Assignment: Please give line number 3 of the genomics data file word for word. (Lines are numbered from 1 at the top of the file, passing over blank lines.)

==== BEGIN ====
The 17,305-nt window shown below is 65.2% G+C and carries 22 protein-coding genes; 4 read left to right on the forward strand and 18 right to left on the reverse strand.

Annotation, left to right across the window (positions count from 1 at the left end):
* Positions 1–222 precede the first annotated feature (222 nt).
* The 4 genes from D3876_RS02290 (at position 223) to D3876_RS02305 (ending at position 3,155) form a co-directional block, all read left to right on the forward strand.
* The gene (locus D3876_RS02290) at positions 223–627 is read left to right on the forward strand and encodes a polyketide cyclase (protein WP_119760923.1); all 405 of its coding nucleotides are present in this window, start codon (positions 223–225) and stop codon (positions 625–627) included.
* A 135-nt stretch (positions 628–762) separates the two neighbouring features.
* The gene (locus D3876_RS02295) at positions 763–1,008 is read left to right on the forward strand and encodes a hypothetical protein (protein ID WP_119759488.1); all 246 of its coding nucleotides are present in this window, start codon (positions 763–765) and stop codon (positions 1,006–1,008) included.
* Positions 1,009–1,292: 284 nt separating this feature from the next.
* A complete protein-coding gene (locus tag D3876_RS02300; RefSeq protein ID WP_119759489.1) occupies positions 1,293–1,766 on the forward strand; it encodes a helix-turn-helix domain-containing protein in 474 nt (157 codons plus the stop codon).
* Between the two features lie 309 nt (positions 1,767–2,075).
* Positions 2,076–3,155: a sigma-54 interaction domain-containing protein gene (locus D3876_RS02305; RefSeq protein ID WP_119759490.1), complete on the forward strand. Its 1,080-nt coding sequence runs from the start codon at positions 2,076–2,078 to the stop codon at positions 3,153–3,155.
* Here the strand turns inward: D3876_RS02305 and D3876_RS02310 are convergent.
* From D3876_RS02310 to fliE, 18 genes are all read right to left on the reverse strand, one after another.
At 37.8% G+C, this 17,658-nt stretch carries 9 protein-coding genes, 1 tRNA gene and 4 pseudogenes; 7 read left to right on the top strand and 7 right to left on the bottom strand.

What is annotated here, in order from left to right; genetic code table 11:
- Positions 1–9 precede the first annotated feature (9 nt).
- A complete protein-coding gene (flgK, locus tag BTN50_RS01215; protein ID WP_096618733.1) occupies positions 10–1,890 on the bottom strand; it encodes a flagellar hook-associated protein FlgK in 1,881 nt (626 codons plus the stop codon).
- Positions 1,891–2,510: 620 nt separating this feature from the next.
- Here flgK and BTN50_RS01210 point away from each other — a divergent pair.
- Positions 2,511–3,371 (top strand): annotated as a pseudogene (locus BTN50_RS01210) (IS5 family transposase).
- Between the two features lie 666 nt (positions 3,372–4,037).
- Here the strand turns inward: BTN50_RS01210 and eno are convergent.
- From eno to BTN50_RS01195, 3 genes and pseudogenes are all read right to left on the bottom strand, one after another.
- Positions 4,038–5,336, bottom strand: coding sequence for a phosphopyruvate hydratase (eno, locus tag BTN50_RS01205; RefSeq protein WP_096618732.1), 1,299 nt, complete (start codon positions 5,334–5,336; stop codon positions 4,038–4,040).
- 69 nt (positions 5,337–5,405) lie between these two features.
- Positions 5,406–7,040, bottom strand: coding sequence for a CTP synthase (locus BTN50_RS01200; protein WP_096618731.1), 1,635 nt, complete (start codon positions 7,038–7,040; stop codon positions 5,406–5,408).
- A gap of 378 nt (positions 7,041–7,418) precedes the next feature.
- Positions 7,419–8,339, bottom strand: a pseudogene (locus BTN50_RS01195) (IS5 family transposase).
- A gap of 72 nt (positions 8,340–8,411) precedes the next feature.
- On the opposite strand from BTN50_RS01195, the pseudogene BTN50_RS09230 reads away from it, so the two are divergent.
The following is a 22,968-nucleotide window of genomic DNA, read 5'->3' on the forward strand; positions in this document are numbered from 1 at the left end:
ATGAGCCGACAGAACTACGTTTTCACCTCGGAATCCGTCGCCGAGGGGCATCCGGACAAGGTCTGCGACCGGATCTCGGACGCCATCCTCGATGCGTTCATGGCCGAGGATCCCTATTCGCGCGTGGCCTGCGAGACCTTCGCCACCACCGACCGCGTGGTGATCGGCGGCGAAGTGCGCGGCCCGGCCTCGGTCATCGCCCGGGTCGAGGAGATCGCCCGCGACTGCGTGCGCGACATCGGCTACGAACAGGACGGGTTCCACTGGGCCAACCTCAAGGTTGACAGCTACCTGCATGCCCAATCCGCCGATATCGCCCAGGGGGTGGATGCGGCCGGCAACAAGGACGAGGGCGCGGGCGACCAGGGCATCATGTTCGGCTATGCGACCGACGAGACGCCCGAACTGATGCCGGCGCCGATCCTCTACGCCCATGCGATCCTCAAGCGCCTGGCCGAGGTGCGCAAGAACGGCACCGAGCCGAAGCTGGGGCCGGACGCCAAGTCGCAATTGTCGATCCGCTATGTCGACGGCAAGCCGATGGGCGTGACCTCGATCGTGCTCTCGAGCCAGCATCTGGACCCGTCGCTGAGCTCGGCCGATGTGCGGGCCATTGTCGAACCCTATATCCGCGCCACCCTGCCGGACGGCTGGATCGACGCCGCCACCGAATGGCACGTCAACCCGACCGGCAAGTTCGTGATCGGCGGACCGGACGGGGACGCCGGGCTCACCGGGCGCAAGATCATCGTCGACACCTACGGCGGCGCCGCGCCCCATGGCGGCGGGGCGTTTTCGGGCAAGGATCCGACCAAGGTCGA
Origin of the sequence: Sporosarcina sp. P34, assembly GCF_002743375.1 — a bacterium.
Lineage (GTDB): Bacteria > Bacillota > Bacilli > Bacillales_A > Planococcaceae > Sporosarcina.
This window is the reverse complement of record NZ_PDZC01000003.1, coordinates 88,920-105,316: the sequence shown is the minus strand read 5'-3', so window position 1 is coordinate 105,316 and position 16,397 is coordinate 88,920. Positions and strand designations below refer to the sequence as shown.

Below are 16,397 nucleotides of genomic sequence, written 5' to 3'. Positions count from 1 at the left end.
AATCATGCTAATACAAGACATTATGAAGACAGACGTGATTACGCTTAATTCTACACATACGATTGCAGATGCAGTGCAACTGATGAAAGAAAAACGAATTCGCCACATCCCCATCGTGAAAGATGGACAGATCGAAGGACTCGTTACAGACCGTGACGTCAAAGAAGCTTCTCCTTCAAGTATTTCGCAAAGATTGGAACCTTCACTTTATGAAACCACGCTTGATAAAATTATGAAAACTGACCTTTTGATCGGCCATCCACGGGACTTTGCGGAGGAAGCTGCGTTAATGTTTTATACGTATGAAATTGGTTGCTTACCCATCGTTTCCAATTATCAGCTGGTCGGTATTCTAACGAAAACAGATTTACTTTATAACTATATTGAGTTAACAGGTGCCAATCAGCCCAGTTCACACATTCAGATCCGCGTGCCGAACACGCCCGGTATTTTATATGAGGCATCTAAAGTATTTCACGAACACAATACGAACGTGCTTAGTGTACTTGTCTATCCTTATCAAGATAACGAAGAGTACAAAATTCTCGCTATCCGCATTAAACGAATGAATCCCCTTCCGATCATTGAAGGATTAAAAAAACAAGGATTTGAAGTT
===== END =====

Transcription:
* Positions 1–222 precede the first annotated feature (222 nt).